Tag Archive: The Andy Griffith Show


First there was Gort, then there was Harry Vanderspeigle.  Or at least the alien who took over Harry Vanderspeigle on Resident Alien, streaming now on Peacock.  That’s really all you need to know, other than the times have changed a bit since director Robert Wise premiered his landmark alien visitor movie The Day the Earth Stood Still on New Year’s Day 70 years ago.  Actually maybe the times haven’t changed at all.  For Alan Tudyk’s visiting resident alien and his town of newfound friends the stakes just keeping bigger and we need the laughs more than ever, as we learned at the midseason break this past March.

A new trailer reveals even more sci-fi comedy antics are coming for the residents of Patience this summer.  Check it out:

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Review by C.J. Bunce

We knew Steve Martin was funny from his stand-up comedy, comedy LPs, and Saturday Night Live before his long career as comedic actor.  But he stands apart for that unique physical comedy that made films like The Jerk, Roxanne, and Housesitter comedy hits.  Why bring up Steve Martin?  Because nobody has done that kind of humor as well until Alan Tudyk found his role of a lifetime as the title character in Resident Alien Tudyk may have acquired his sci-fi street cred by co-starring in fan favorite mega-hits like Firefly and Rogue One: A Star Wars Story, but Resident Alien is really his first starring role, and his first chance to truly shine.

But it’s not just Tudyk that makes Resident Alien a series that’s here to stay.

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Review by C.J. Bunce

The thing about being a kid in the 1970s and 1980s was that your view of television history is skewed by the advent of reruns.  Ron Howard and Clint Howard are much older than me, and yet because of reruns of The Andy Griffith Show and Gentle Ben, and the original Star Trek, I feel like I grew up along with, or maybe only a little bit behind the characters these actors played at a young age.  So for anyone who grew up with the Howards on television or those that only think they did by way of reruns, you’re in for a fun insight into the life of these brothers behind the scenes in their new book The Boys: A Memoir of Hollywood and Family, available now here at Amazon.  Long before Ron would direct Solo: A Star Wars Story and Apollo 13 and Clint would populate all of Ron’s movies and act in most of the Star Trek series as characters from Balok to Muk, a young couple in New York tried to make it in the movie biz.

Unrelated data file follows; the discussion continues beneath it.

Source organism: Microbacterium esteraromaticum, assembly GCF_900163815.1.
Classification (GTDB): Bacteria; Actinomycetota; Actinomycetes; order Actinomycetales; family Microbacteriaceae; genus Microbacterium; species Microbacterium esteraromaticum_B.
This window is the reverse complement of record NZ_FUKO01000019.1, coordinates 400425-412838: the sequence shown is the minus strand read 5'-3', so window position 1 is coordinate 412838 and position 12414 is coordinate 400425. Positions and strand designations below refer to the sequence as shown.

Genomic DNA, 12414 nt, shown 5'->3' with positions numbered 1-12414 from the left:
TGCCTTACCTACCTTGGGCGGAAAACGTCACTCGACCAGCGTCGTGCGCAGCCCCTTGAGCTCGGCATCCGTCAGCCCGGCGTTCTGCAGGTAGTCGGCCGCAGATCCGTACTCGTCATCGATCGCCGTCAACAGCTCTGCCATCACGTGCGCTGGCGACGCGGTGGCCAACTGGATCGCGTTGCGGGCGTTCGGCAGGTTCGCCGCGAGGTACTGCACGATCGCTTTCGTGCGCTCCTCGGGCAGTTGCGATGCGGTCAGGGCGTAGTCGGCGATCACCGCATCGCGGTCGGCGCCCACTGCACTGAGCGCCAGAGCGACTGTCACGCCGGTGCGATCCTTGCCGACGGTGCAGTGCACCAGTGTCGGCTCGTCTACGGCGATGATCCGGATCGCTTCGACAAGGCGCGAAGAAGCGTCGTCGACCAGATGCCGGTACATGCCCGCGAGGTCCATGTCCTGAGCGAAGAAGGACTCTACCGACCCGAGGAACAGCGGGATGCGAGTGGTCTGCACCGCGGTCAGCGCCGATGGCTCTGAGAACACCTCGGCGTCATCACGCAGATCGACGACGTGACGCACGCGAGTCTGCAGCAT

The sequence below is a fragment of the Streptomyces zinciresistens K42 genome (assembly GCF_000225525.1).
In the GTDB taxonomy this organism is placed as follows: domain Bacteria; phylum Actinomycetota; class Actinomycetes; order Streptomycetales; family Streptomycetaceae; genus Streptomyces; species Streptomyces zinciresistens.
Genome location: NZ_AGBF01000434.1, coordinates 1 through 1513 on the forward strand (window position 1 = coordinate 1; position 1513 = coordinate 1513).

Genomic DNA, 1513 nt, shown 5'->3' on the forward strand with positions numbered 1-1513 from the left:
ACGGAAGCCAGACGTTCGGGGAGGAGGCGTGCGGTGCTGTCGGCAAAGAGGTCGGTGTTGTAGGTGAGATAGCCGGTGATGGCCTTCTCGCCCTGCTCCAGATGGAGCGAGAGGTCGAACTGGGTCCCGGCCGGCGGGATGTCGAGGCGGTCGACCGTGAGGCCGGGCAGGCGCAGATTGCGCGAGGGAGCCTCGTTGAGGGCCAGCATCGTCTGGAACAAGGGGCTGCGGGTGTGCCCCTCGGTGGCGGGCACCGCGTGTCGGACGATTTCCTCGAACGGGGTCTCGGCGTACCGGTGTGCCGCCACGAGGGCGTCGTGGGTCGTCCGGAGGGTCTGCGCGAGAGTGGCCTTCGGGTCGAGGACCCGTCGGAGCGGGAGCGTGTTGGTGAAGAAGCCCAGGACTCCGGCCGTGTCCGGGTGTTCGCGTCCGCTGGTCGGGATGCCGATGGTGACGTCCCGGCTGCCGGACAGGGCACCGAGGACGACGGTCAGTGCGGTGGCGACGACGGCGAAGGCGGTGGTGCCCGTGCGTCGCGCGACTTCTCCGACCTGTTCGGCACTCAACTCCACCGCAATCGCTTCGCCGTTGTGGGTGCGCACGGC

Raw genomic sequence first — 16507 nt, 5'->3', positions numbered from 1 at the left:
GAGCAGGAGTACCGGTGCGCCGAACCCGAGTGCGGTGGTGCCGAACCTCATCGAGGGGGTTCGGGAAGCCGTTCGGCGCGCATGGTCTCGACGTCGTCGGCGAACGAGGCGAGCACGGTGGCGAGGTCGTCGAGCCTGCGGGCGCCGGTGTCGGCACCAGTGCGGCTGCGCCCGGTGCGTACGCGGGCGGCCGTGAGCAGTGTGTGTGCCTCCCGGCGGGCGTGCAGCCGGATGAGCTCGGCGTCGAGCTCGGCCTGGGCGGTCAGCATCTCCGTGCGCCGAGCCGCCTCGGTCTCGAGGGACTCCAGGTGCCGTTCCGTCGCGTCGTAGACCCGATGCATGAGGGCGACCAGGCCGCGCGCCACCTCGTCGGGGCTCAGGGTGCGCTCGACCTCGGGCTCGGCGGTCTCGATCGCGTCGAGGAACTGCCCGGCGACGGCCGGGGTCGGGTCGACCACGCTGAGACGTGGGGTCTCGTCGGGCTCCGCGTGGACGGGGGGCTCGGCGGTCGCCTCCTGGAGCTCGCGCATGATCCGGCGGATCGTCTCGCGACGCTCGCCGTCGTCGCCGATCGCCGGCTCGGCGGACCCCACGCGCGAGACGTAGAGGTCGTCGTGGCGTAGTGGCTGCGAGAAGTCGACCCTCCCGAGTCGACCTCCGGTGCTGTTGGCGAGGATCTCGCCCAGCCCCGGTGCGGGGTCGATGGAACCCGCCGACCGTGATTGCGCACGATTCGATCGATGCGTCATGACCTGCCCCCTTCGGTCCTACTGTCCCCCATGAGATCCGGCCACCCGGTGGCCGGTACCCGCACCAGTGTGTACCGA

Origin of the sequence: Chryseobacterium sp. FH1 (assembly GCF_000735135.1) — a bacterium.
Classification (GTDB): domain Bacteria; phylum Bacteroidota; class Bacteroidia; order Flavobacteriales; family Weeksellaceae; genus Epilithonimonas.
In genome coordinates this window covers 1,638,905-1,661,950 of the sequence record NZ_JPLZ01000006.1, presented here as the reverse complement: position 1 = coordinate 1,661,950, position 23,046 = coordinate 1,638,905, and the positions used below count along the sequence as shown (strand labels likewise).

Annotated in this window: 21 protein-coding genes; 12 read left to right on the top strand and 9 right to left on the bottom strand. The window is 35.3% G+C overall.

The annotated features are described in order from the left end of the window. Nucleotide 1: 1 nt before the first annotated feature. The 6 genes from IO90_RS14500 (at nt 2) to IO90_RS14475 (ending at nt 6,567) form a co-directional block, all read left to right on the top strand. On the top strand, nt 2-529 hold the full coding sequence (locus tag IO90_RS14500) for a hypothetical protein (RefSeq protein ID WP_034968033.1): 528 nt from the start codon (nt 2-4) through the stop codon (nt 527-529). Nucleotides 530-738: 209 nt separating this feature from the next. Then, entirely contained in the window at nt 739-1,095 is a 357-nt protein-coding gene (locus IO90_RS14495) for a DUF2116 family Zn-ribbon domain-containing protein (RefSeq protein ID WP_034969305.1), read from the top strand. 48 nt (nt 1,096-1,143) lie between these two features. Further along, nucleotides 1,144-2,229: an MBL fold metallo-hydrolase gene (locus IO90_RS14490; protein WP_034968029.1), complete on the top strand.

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night court

More than fifty years ago Newton Minow, the first FCC commissioner, called television a vast wasteland.  The prospect of 500 channels available and nothing to watch was forecast back in the 1970s and today it sometimes seems like it’s a truism more often than not.  But if you get tired of new programming–and make no mistake plenty of great television shows are airing this year–a few recently added channels to your local line-up may remind fans of classic TV why they jumped onboard in the first place.

Three channels: MeTV, COZI TV and LAFF, are a destination for those who just want to pop in now and then for a dose of the past.  Even pay channel Starz has begun broadcasting classic television series.  No doubt much of the programming may not hold up to current audiences.  Clothes, hairstyles, and stale, formulaic half-hour and hour plots may not keep your 21st century attention.  Yet many shows seem to hold up quite well.  As time goes on two of my favorites, Simon & Simon and Magnum, P.I., seem to drift farther and farther away, yet the comedy of Night Court and Cybill remains laugh-out-loud funny.

Simon & Simon

Classic TV gold, like The Six Million Dollar Man and The Bionic Woman, may be a bit much in big doses.  Only a diehard fan would stream these beginning to end.  Yet, try popping in once in a while and it’s like visiting an old friend.  M*A*S*H and The A-Team hold up quite well.  In particular, the formula established by The A-Team, no doubt based on decades of series that came before it, can be found continuing on to this day in series like Leverage and Burn Notice.  Even series like Wonder Woman and Charlie’s Angels can be fun, if you don’t take their 1970s approach to TV too seriously.  And you may find yourself engrossed in Quantum Leap all over again.

So what’s playing, where, and when?

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